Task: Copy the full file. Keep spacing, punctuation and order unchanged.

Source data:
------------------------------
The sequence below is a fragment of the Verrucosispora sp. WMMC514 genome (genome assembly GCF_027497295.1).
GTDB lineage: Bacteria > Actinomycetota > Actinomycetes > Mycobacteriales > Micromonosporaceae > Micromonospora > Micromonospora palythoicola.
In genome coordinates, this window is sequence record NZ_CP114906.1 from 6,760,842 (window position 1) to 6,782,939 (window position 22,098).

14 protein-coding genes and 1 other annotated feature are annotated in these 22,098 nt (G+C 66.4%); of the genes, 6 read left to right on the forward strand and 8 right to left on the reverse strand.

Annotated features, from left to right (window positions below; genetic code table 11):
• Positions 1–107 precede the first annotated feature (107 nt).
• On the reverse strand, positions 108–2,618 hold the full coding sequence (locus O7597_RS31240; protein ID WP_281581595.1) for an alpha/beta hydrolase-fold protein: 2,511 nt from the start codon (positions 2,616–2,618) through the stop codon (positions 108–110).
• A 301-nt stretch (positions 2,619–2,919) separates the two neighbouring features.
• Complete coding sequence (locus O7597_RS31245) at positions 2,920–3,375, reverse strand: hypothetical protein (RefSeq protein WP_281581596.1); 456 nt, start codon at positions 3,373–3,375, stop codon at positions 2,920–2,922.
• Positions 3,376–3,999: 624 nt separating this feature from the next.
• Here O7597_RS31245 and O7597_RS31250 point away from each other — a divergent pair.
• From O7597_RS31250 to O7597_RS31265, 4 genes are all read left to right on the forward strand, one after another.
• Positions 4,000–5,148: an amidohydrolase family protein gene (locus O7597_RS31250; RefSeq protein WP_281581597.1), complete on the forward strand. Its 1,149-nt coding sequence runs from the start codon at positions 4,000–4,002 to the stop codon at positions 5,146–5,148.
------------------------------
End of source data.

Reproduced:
The sequence below is a fragment of the Verrucosispora sp. WMMC514 genome (genome assembly GCF_027497295.1).
GTDB lineage: Bacteria > Actinomycetota > Actinomycetes > Mycobacteriales > Micromonosporaceae > Micromonospora > Micromonospora palythoicola.
In genome coordinates, this window is sequence record NZ_CP114906.1 from 6,760,842 (window position 1) to 6,782,939 (window position 22,098).

14 protein-coding genes and 1 other annotated feature are annotated in these 22,098 nt (G+C 66.4%); of the genes, 6 read left to right on the forward strand and 8 right to left on the reverse strand.

Annotated features, from left to right (window positions below; genetic code table 11):
• Positions 1–107 precede the first annotated feature (107 nt).
• On the reverse strand, positions 108–2,618 hold the full coding sequence (locus O7597_RS31240; protein ID WP_281581595.1) for an alpha/beta hydrolase-fold protein: 2,511 nt from the start codon (positions 2,616–2,618) through the stop codon (positions 108–110).
• A 301-nt stretch (positions 2,619–2,919) separates the two neighbouring features.
• Complete coding sequence (locus O7597_RS31245) at positions 2,920–3,375, reverse strand: hypothetical protein (RefSeq protein WP_281581596.1); 456 nt, start codon at positions 3,373–3,375, stop codon at positions 2,920–2,922.
• Positions 3,376–3,999: 624 nt separating this feature from the next.
• Here O7597_RS31245 and O7597_RS31250 point away from each other — a divergent pair.
• From O7597_RS31250 to O7597_RS31265, 4 genes are all read left to right on the forward strand, one after another.
• Positions 4,000–5,148: an amidohydrolase family protein gene (locus O7597_RS31250; RefSeq protein WP_281581597.1), complete on the forward strand. Its 1,149-nt coding sequence runs from the start codon at positions 4,000–4,002 to the stop codon at positions 5,146–5,148.